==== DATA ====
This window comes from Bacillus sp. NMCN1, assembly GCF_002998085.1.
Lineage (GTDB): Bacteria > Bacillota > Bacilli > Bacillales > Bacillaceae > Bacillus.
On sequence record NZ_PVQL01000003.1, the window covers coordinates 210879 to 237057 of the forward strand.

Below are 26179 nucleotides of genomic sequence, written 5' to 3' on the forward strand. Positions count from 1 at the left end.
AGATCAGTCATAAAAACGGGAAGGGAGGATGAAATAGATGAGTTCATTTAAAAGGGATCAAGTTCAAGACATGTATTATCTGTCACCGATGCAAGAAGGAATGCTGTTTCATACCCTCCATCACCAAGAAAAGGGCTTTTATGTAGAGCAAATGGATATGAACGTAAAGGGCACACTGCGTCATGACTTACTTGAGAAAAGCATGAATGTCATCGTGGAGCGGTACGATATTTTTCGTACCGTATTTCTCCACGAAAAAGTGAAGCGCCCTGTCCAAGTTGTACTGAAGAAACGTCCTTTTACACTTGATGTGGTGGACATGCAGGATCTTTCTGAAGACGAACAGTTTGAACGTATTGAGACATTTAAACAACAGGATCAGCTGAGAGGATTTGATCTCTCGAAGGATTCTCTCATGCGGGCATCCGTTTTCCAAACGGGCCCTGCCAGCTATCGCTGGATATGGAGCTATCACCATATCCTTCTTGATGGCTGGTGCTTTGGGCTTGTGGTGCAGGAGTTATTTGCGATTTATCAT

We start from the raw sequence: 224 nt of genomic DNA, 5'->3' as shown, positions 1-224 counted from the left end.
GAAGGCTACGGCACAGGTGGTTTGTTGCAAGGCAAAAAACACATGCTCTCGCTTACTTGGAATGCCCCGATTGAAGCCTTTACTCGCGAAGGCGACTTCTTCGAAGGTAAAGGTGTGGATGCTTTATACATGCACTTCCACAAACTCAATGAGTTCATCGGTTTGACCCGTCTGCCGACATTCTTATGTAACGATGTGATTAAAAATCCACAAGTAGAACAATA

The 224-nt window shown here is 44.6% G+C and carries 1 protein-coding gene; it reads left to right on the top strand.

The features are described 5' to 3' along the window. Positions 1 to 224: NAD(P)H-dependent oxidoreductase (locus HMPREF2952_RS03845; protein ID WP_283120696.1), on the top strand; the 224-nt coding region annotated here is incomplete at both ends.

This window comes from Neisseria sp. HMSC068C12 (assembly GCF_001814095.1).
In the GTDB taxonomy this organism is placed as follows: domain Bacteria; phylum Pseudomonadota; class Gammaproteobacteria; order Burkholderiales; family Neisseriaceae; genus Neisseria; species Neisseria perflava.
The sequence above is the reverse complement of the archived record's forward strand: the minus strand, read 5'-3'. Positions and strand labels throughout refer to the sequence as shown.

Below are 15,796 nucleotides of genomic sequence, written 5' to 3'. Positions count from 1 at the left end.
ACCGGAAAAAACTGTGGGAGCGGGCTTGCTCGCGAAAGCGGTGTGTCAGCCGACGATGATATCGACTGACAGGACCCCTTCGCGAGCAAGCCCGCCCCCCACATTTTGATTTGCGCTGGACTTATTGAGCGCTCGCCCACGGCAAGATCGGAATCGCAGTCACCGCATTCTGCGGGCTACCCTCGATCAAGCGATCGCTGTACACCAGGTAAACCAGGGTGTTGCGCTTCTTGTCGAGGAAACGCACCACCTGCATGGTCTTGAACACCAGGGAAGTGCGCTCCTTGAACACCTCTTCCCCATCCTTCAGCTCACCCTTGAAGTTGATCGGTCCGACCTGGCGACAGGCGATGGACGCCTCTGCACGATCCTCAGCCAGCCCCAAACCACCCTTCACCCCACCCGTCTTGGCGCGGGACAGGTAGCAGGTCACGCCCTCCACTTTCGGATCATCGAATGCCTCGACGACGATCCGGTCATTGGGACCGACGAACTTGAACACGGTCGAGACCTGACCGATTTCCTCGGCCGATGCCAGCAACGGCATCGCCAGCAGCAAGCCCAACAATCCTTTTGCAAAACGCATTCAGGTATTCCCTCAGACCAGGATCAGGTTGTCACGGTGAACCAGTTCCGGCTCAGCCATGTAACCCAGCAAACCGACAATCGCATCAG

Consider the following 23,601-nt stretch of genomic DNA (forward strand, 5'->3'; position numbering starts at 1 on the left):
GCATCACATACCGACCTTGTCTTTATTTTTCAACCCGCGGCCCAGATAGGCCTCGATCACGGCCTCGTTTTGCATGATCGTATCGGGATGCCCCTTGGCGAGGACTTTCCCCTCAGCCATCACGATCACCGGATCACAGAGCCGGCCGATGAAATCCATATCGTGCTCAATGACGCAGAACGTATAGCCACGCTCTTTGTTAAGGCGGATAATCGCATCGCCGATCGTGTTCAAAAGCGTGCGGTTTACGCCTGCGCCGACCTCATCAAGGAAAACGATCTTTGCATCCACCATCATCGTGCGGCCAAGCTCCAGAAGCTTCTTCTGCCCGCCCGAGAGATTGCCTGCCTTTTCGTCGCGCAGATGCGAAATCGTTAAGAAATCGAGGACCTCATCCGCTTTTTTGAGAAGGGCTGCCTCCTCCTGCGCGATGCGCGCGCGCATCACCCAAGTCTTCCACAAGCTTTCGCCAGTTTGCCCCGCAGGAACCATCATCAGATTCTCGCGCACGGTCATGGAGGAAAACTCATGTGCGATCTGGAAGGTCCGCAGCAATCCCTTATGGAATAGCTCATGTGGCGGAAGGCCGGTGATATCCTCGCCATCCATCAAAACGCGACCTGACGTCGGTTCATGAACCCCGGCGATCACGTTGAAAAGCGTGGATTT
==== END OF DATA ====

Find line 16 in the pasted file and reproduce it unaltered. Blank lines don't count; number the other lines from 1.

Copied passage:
GCATCACATACCGACCTTGTCTTTATTTTTCAACCCGCGGCCCAGATAGGCCTCGATCACGGCCTCGTTTTGCATGATCGTATCGGGATGCCCCTTGGCGAGGACTTTCCCCTCAGCCATCACGATCACCGGATCACAGAGCCGGCCGATGAAATCCATATCGTGCTCAATGACGCAGAACGTATAGCCACGCTCTTTGTTAAGGCGGATAATCGCATCGCCGATCGTGTTCAAAAGCGTGCGGTTTACGCCTGCGCCGACCTCATCAAGGAAAACGATCTTTGCATCCACCATCATCGTGCGGCCAAGCTCCAGAAGCTTCTTCTGCCCGCCCGAGAGATTGCCTGCCTTTTCGTCGCGCAGATGCGAAATCGTTAAGAAATCGAGGACCTCATCCGCTTTTTTGAGAAGGGCTGCCTCCTCCTGCGCGATGCGCGCGCGCATCACCCAAGTCTTCCACAAGCTTTCGCCAGTTTGCCCCGCAGGAACCATCATCAGATTCTCGCGCACGGTCATGGAGGAAAACTCATGTGCGATCTGGAAGGTCCGCAGCAATCCCTTATGGAATAGCTCATGTGGCGGAAGGCCGGTGATATCCTCGCCATCCATCAAAACGCGACCTGACGTCGGTTCATGAACCCCGGCGATCACGTTGAAAAGCGTGGATTT